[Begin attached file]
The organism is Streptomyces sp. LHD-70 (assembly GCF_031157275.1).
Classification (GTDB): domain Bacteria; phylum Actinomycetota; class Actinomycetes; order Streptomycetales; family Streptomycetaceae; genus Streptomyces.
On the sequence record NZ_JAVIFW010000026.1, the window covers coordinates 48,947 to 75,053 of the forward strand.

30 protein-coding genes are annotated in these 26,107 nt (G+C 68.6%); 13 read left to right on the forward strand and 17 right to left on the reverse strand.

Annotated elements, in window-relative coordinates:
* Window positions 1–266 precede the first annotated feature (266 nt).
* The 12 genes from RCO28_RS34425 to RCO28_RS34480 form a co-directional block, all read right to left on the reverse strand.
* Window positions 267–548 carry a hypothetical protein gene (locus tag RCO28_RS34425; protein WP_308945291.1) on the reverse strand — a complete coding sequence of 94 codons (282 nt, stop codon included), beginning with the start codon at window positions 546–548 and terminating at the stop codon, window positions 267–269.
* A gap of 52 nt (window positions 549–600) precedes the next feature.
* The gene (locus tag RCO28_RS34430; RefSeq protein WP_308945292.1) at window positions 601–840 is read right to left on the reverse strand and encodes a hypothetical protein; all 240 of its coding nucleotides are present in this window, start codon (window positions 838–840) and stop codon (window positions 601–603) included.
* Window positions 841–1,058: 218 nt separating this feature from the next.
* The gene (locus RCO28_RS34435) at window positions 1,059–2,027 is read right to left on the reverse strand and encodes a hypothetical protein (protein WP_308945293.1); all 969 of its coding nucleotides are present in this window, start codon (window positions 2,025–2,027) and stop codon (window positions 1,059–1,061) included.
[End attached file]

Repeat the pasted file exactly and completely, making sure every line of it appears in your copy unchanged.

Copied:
The organism is Streptomyces sp. LHD-70 (assembly GCF_031157275.1).
Classification (GTDB): domain Bacteria; phylum Actinomycetota; class Actinomycetes; order Streptomycetales; family Streptomycetaceae; genus Streptomyces.
On the sequence record NZ_JAVIFW010000026.1, the window covers coordinates 48,947 to 75,053 of the forward strand.

30 protein-coding genes are annotated in these 26,107 nt (G+C 68.6%); 13 read left to right on the forward strand and 17 right to left on the reverse strand.

Annotated elements, in window-relative coordinates:
* Window positions 1–266 precede the first annotated feature (266 nt).
* The 12 genes from RCO28_RS34425 to RCO28_RS34480 form a co-directional block, all read right to left on the reverse strand.
* Window positions 267–548 carry a hypothetical protein gene (locus tag RCO28_RS34425; protein WP_308945291.1) on the reverse strand — a complete coding sequence of 94 codons (282 nt, stop codon included), beginning with the start codon at window positions 546–548 and terminating at the stop codon, window positions 267–269.
* A gap of 52 nt (window positions 549–600) precedes the next feature.
* The gene (locus tag RCO28_RS34430; RefSeq protein WP_308945292.1) at window positions 601–840 is read right to left on the reverse strand and encodes a hypothetical protein; all 240 of its coding nucleotides are present in this window, start codon (window positions 838–840) and stop codon (window positions 601–603) included.
* Window positions 841–1,058: 218 nt separating this feature from the next.
* The gene (locus RCO28_RS34435) at window positions 1,059–2,027 is read right to left on the reverse strand and encodes a hypothetical protein (protein WP_308945293.1); all 969 of its coding nucleotides are present in this window, start codon (window positions 2,025–2,027) and stop codon (window positions 1,059–1,061) included.